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Engaging Local Government through Neighborhoods and Communities

How Communities Can Engage With Local Government

In my latest article that was published in the Oxford Journals, I draw upon my nine years of experience as an elected council member for the City of Artesia, California to identify and organize local activities that will facilitate access to local government.

It is imperative for communities to reach out to their local government because their local government officials are responsible for many of the things we rely upon every day. Some of those include the freeway and street infrastructure that our communities drive on, the public education that our communities enroll their children in, and the public transportation that our communities use to get from point A to point B. Some constituents may feel that there needs to be improvements in the public services offered by local government and some constituents may be right.

But the most effective way to make those improvements is for residents and constituents to engage with city hall to implement those changes.

It’s also easier to access and engage with local officials, than it is to access and engage with county, state, or federal officials. The local elected officials work where residents often work and reside where residents reside. There also various ways to easily engage with local government, such as through residents’ neighborhoods and communities. Neighbors can interact with each other about something that may be concerning their particular neighborhood and, in turn, bring that to their local government official’s attention. Communities can also rally together for a community cause and urge their local elected official to back their concern.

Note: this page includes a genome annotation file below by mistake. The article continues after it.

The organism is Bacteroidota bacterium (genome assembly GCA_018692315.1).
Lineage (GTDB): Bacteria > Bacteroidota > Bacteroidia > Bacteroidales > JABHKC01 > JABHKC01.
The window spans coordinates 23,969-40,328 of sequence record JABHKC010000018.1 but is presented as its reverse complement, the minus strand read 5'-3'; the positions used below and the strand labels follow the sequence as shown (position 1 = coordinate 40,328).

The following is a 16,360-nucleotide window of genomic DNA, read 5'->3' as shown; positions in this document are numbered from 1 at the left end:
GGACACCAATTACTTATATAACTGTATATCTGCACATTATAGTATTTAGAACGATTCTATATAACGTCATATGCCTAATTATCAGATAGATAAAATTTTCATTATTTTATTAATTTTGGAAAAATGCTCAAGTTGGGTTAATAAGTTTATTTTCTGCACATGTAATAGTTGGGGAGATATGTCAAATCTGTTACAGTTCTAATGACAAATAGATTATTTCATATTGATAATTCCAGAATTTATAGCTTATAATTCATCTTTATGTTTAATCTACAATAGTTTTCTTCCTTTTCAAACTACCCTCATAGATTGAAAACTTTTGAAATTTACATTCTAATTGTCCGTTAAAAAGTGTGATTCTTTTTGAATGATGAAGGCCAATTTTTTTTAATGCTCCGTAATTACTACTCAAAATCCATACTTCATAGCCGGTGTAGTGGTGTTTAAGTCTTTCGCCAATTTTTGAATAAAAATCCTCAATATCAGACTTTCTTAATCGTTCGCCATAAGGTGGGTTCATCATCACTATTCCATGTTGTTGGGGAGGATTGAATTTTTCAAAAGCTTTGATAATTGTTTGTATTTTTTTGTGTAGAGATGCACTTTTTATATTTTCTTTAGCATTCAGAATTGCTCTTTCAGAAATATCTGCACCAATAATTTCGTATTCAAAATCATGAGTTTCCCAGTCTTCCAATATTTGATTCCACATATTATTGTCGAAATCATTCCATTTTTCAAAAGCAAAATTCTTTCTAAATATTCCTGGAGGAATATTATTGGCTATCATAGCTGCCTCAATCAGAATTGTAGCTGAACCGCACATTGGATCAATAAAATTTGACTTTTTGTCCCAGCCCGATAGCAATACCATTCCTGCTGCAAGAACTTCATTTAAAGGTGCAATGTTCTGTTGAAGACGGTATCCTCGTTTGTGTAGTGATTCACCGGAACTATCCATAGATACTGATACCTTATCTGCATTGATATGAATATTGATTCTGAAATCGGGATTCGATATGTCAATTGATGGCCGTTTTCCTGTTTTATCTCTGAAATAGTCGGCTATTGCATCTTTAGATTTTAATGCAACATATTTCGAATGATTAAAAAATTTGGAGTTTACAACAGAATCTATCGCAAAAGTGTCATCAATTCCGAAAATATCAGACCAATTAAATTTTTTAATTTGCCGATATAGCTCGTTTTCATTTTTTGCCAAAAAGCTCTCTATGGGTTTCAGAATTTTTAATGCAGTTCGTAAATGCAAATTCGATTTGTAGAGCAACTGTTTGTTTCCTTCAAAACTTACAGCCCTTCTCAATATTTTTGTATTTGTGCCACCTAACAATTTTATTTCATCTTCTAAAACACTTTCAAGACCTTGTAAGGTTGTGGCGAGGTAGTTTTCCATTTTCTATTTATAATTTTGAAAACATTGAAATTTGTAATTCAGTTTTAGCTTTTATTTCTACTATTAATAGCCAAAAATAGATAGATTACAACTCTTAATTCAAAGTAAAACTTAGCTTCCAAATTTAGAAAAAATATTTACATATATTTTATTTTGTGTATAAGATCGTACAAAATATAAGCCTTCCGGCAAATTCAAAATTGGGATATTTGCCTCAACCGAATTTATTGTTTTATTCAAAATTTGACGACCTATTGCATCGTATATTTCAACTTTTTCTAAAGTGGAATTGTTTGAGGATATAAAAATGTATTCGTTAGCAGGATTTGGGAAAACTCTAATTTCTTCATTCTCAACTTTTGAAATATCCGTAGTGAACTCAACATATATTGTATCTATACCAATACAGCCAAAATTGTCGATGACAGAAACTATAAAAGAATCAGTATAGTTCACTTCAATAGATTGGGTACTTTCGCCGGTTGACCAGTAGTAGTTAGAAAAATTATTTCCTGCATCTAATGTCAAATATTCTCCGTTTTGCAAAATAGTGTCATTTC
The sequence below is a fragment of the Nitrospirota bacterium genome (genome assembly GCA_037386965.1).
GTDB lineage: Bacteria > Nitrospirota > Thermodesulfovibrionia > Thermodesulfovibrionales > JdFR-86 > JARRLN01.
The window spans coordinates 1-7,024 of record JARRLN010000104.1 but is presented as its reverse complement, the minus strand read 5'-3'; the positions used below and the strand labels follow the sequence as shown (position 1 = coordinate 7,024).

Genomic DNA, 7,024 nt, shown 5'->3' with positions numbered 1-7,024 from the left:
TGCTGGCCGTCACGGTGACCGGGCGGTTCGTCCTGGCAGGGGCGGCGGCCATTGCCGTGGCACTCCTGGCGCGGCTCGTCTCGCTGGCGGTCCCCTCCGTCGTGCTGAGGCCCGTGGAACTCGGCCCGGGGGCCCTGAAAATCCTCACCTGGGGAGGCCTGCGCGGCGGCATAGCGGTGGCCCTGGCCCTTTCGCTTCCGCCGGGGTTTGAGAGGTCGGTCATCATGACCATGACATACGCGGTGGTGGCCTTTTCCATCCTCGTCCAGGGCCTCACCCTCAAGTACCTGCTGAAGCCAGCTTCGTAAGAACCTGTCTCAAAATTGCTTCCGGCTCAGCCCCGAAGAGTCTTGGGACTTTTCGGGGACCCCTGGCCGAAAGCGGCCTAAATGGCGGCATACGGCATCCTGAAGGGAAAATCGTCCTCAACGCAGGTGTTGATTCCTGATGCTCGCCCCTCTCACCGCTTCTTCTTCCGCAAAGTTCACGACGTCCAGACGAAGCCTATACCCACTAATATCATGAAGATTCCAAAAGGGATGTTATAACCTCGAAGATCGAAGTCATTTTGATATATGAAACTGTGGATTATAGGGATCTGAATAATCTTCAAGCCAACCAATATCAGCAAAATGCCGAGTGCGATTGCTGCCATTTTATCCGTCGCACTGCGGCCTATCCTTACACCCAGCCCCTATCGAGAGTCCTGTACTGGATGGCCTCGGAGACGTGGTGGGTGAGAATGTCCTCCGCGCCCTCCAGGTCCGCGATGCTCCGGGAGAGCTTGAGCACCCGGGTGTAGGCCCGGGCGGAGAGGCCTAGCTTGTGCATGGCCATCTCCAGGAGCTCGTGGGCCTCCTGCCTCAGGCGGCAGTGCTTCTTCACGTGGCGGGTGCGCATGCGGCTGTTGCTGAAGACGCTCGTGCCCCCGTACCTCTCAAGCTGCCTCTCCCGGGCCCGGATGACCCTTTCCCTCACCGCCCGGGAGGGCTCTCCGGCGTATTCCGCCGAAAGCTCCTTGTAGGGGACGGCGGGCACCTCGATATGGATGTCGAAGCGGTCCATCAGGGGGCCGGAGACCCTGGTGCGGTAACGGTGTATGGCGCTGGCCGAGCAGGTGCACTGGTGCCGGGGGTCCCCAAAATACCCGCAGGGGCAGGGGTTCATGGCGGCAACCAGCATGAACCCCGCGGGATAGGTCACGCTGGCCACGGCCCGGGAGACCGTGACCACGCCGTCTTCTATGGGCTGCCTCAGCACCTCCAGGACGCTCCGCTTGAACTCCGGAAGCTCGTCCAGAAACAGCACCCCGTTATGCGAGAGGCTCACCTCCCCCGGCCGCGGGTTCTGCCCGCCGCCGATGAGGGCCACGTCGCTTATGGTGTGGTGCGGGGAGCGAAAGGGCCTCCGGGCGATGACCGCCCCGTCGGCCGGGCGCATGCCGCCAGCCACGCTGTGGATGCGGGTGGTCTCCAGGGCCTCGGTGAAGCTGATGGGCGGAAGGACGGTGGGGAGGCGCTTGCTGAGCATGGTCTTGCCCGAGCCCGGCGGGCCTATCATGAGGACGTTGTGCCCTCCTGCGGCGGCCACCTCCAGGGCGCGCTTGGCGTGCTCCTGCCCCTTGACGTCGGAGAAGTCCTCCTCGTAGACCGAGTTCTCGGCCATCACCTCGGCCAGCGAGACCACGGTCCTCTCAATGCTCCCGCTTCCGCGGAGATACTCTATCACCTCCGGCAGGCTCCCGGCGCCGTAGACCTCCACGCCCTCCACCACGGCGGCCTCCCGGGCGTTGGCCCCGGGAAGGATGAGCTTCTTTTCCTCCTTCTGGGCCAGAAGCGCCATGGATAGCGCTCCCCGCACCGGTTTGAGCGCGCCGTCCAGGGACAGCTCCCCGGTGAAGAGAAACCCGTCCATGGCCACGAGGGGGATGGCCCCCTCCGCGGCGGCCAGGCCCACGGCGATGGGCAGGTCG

In the article, I also state that not every interaction with local officials has to be so formal. Your elected officials are often at local community events, block parties, or shows. In a more relaxed setting, it may be easier to broach topics of concern or interest with your officials than in the setting of city hall.

Overall, a community’s engagement with the officials it has elected goes a long way in making lasting change. With community’s active interest and engagement in the outcome of its neighborhood, the quality of life will improve for the entire community.

Read the full article here.

Victor Manalo

Victor Manalo

Victor Manalo is the Dean of the Claremont Core at CLU. He teaches graduate courses in civic engagement, social welfare policy, practice, and research, human service agency administration, community organizing, and institutional racism. In his own community in the City of Artesia, California, he has served as a Member of the City Council since 2007 and is currently the Mayor.

Claremont Core

Claremont Lincoln University

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Victor Manalo

Victor Manalo

Victor Manalo is the Dean of the Claremont Core at CLU. He teaches graduate courses in civic engagement, social welfare policy, practice, and research, human service agency administration, community organizing, and institutional racism. In his own community in the City of Artesia, California, he has served as a Member of the City Council since 2007 and is currently the Mayor.

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